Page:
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September 13, 2021

September 13, 2021

The Need for Weight


Pastor Shane Guldi from Kokomo First Church of the Nazarene

When astronauts experience weightlessness for a long period of time, like on an extended space mission, things happen to their bodies that affect them on their return to earth.  

Some of the things that a lack of weight cause are: 
• Bone and Muscle deterioration 
• On earth, bone is worn down and replaced by the body, but in space, bone is still broken down by the body, but is not replaced as quickly 
• In space, skeletal muscle is no longer required to maintain posture. Leg muscle is hardly needed at all to get up or to move around, so in just 5 to 11 days astronauts can lose up to 20% of their muscle mass. 
• Without the pull of gravity, facial swelling happens because weightlessness allows blood and other fluids to collect in the upper body. 
• Because of the increased amount of blood and other fluids in the upper part of the body, Astronauts experience eyesight issues due to the increased pressure in the head. 

All of these problems are due to the lack of weight put on our bodies by gravity. 

Just as the weight of gravity is beneficial for our bodies because of the affect it has on them, the weight of problems is beneficial for a leader because of the effect it has on us. 
An unknown source is quoted as saying, “Life’s heaviest burden is to have nothing to carry.” 

When I read that in a book I am reading, it made me think of my perspective of how I see problems in my life.  

To be completely honest, I still have a greater tendency to see problems as a headache, something sigh about more than I sing about. But I am trying to change my perspective. I am trying to see the weight of my problems as something that is going to pull things to where they need to be. That the weight can be used to stop atrophy and strengthen the muscles of my faith. That the weight will help me have better vision. 

I think of Daniel and his insistence to pray, knowing others were out to kill him. Of Paul being stoned and left for dead, yet using his beatings to fuel his passion. Of Jesus, who at any time, with a single word could have stopped his oppressors, yet chose the weight of persecution - in part to understand and empathize with humanity.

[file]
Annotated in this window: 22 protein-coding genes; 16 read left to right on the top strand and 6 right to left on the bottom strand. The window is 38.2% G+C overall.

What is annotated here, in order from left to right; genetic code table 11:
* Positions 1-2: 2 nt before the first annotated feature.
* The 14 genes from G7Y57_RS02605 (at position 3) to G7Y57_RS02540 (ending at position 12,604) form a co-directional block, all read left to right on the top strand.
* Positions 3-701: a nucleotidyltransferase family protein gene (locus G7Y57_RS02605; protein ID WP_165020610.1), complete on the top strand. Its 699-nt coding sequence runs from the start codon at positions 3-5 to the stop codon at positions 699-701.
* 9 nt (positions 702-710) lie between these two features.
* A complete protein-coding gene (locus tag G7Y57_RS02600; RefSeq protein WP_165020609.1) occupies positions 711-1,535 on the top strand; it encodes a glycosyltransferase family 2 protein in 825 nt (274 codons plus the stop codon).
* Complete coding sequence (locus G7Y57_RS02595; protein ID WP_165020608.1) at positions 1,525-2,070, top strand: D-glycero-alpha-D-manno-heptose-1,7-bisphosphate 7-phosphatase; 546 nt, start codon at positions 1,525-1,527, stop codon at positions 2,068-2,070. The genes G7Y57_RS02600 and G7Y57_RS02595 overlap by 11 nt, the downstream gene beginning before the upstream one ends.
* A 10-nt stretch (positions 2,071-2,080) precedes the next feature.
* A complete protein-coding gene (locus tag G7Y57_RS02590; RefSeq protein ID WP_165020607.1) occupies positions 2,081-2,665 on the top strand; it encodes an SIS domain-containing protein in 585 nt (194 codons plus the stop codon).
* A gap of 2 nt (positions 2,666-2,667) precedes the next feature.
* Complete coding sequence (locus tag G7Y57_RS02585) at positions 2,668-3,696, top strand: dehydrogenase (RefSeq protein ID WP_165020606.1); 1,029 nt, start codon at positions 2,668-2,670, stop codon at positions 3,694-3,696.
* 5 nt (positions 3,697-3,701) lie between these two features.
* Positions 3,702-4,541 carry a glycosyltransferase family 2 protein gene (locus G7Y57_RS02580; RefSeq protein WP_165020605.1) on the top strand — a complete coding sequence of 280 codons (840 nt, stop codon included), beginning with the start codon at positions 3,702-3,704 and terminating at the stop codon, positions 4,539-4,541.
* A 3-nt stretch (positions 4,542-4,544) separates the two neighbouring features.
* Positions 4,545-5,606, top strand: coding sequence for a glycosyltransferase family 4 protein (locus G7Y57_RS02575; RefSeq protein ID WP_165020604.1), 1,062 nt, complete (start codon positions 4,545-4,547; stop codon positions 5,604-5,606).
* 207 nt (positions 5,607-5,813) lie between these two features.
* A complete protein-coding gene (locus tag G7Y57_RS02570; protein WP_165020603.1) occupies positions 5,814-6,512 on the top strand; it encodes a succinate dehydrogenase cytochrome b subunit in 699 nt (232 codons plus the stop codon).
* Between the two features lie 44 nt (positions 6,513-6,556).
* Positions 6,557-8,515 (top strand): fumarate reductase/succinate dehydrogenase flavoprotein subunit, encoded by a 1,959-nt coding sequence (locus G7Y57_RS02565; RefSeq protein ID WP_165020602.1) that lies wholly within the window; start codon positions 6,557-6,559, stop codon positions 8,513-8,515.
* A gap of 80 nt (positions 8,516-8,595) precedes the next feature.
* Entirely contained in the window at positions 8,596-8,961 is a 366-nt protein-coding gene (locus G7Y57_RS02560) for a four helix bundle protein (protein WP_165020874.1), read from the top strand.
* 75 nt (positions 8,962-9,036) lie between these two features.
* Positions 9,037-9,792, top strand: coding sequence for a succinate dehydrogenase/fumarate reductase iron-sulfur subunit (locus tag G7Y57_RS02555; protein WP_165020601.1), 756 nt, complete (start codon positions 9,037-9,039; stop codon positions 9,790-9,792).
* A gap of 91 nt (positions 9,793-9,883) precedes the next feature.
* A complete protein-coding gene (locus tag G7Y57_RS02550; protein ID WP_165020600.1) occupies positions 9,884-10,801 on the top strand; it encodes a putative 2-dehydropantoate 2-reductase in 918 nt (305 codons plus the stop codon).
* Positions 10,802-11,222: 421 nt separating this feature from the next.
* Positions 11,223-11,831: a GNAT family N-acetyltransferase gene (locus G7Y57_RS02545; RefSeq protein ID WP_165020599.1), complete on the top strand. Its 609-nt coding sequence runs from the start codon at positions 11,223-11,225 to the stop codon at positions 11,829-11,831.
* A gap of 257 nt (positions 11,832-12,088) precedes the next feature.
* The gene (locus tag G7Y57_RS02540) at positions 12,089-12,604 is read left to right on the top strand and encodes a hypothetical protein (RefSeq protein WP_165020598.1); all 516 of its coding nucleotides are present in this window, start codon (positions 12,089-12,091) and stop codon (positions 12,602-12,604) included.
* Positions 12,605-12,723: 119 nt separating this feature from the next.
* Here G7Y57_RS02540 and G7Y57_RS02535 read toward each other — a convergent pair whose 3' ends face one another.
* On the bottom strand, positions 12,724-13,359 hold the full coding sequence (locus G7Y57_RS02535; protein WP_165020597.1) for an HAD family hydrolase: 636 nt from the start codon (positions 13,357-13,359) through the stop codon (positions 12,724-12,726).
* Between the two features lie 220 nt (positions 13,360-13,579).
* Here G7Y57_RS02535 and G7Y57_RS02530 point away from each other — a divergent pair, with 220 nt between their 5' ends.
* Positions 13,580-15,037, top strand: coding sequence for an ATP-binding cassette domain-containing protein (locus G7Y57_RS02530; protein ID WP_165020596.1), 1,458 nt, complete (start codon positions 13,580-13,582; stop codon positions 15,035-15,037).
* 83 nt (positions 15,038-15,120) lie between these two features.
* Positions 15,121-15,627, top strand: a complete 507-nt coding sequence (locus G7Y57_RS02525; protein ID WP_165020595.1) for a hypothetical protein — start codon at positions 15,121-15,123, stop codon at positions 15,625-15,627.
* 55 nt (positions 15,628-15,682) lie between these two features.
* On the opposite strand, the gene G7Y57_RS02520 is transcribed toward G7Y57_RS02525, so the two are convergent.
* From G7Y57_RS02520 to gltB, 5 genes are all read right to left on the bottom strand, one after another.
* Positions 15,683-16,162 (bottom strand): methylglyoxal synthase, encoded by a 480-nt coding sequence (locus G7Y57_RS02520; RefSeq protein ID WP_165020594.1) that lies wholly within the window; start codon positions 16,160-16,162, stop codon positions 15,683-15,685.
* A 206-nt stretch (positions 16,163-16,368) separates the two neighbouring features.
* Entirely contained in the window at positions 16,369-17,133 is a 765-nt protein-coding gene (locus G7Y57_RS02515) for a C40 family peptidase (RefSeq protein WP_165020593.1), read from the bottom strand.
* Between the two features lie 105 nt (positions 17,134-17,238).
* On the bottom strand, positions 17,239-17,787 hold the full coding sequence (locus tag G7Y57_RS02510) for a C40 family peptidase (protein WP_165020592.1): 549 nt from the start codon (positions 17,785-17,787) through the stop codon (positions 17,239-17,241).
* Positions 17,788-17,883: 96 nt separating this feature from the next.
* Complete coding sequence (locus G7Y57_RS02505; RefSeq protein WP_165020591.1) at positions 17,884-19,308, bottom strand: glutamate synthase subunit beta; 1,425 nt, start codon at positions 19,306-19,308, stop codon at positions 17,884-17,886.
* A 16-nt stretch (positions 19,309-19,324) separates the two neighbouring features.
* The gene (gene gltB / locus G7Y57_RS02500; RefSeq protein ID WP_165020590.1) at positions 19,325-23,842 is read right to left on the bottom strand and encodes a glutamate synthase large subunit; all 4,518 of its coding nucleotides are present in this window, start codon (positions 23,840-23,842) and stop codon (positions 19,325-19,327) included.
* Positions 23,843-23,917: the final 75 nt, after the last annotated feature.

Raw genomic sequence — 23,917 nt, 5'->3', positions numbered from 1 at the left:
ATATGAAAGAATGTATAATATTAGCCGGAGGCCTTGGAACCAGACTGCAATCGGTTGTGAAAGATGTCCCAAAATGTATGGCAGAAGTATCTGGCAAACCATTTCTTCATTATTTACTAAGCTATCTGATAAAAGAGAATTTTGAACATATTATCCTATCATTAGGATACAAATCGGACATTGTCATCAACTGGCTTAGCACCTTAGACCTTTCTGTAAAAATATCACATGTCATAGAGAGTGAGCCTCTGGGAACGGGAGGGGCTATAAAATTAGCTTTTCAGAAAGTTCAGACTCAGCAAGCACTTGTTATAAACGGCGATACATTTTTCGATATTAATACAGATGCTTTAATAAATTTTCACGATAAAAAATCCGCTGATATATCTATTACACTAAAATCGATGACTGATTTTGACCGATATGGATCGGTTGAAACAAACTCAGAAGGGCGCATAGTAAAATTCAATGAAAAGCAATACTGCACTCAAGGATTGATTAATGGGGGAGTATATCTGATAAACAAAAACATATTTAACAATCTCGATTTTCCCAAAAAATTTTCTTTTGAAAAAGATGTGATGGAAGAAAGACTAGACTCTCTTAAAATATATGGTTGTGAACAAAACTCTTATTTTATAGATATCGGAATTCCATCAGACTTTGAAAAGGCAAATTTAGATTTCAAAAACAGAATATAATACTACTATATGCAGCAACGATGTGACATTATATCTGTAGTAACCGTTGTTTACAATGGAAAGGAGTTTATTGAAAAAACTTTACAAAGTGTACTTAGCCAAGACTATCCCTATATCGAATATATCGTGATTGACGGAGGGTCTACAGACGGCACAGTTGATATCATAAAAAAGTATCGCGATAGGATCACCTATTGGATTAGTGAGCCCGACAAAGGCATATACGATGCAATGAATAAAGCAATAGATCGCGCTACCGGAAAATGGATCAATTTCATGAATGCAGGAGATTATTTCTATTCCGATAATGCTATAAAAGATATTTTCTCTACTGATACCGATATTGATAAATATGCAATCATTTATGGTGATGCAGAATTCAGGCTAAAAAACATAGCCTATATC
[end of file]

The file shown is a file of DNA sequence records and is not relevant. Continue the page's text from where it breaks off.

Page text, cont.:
John Maxwell wrote in his book, Developing the Leader Within You 2.0, about the problem promise. He wrote, “When you handle them well, problems promise to make you better.”  
Then, a little later, he went on to write, “when leaders of good character face problems, they rise to the occasion and are often defined by the response. Bury a person in the snows of valley forge, and you have a George Washington. Raise him in abject poverty, and you have an Abraham Lincoln. Strike him down with paralysis, and he becomes a Franklin D. Roosevelt. Burn him so severely that the doctors say he will never walk again, and you have a Glenn Cunningham, who set the world record for running a mile in 1934. Press them in a society filled with racial discrimination and they become a Booker T. Washington, a Marian Anderson, a George Washington Carver and a Martin Luther King Jr. Call him retarded and write him off as uneducable (un-e’-jew-kah-bul), and you have an Albert Einstein.” 

John wrote in 16:33, “I have said these things to you, that in me you may have peace. In the world you will have tribulation. But take heart; I have overcome the world.” 
Paul wrote in Romans 8:37-39 that “No, in all these things we are more than conquerors through him who loved us. For I am sure that neither death nor life, nor angels nor rulers, nor things present nor things to come, nor powers, nor height nor depth, nor anything else in all creation, will be able to separate us from the love of God in Christ Jesus our Lord.”  

We don’t have to allow a problem to DEFEAT us. If we welcome its weight and handle it well, it can be a defining moment.

What can we help you find?